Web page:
FOX: It doesn't make any sense. I try not to pay attention to anything Fox News puts out, because Fox News pretends to be news but they're not, they're a mouth piece of the political right and they've been an enemy of the LGBT community for years, it wouldn't matter if I transitioned when I was 30 or 3, they'd say the same thing. They're a hate filled pseudo news organization who bases the LGBT community no matter what.
WALKER: You kind of got media blitzed; was that hard to handle when everything came out?
FOX: The night that I got the call, he called my manager and was digging, then he called a friend of mine who I trained with, Lana Steffinac, she's a bad ass black belt and BJJ fighter, and he got it from her. She wasn't trying to be mean, she was trying to stand up for me. He said he had enough to go on, that he was going to out me regardless, now why would I go and talk to a person like that? If he's going to do it anyways? I went someplace else and got ahead of it at SI.com.
WALKER: Jorge (De La Noval) has been a big supporter of yours, so has Liz Carmouche.
FOX: Jorge's awesome; he's done everything right in backing me up and supporting me.
WALKER: There have also been fighters who have spoken out against you; Miesha Tate said she wouldn't fight you for instance. Do you think women are going to be more hesitant to fight you?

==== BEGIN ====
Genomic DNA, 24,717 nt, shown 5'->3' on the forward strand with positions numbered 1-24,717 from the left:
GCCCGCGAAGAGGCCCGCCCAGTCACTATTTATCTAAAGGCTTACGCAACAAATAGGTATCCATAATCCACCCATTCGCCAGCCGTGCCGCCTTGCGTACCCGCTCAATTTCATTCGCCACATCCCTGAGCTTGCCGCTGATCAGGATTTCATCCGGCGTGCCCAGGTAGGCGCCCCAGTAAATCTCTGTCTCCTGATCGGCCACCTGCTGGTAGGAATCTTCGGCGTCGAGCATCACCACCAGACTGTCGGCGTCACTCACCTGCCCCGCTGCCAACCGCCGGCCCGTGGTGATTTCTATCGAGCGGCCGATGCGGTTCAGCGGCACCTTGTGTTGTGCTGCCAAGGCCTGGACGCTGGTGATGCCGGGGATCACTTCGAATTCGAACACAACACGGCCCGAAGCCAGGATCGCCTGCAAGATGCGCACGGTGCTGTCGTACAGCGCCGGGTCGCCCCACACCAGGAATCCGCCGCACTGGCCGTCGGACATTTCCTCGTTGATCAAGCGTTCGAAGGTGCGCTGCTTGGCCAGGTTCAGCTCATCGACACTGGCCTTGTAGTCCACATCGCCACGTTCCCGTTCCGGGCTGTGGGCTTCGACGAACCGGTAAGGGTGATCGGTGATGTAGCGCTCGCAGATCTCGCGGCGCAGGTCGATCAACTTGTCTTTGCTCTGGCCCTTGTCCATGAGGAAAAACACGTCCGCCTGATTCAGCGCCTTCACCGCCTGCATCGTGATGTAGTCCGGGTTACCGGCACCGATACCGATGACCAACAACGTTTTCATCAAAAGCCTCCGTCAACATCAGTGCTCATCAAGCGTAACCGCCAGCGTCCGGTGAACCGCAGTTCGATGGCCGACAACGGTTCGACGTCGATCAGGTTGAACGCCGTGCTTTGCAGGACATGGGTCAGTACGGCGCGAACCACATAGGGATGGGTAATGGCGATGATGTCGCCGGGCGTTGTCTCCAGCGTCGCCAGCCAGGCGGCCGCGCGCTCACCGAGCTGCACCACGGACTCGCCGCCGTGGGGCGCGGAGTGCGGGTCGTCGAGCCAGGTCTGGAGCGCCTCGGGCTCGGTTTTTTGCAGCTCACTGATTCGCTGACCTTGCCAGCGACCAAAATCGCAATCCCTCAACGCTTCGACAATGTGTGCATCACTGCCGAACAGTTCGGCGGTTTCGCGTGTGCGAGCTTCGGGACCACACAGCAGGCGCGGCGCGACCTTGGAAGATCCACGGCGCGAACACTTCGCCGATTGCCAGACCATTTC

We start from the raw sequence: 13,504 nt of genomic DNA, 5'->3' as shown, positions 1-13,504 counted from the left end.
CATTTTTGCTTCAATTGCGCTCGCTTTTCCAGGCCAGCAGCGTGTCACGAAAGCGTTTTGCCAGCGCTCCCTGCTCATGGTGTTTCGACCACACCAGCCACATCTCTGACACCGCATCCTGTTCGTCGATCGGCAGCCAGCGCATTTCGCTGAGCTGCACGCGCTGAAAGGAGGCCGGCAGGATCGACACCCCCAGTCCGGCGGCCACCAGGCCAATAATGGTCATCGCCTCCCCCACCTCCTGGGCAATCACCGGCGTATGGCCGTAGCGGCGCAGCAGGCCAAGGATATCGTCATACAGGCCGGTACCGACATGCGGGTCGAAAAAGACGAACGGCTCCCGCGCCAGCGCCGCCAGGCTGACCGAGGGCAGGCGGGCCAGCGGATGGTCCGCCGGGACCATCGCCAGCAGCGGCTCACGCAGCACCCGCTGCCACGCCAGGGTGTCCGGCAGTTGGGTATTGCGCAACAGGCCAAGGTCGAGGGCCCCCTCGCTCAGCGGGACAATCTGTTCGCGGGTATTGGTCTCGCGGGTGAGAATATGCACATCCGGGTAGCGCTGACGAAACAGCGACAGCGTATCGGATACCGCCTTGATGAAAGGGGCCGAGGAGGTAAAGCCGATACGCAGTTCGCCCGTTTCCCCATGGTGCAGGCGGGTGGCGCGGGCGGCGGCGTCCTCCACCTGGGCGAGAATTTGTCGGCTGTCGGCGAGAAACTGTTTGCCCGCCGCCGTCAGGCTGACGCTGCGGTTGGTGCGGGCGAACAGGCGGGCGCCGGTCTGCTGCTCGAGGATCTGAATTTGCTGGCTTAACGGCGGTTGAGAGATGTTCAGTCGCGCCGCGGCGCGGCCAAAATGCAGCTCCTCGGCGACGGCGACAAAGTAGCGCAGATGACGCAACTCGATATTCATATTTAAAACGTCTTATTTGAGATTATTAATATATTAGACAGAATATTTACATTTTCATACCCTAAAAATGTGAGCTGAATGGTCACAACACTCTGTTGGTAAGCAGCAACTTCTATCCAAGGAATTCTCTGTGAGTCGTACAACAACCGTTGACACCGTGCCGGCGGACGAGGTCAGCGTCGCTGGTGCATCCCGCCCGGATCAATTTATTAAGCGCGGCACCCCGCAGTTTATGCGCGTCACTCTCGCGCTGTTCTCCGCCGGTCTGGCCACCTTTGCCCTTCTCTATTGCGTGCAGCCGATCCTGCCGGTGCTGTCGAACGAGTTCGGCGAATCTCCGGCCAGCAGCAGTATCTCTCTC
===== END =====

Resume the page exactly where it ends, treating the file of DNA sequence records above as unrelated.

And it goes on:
FOX: The lower tiered fighters are going to be more hesitant to fight me, I have good technique and I am strong, but not Cris Cyborg strong. I'm a really good fighter and they're going to put out any excuse not to fight me. If it was anyone else and they had an excuse they would do it too. They want to pick and choose who to fight; it's the ultimate excuse, if they can eliminate me, that's one less fighter in the way. Miesha Tate too sees the potential and she wants to eliminate it. There are other fighters who haven't seen anything. Cyborg said she would fight me, she's not going to worry about it, she's a top tier fighter. And Liz Carmouche is top tier; Ronda Rousey said she'd fight me, there are a lot of other fighters who won't, but that's just the way it's going to be. The ones who are good and feel they're equal are going to fight me.
WALKER: So the more elite fighters are going to step up?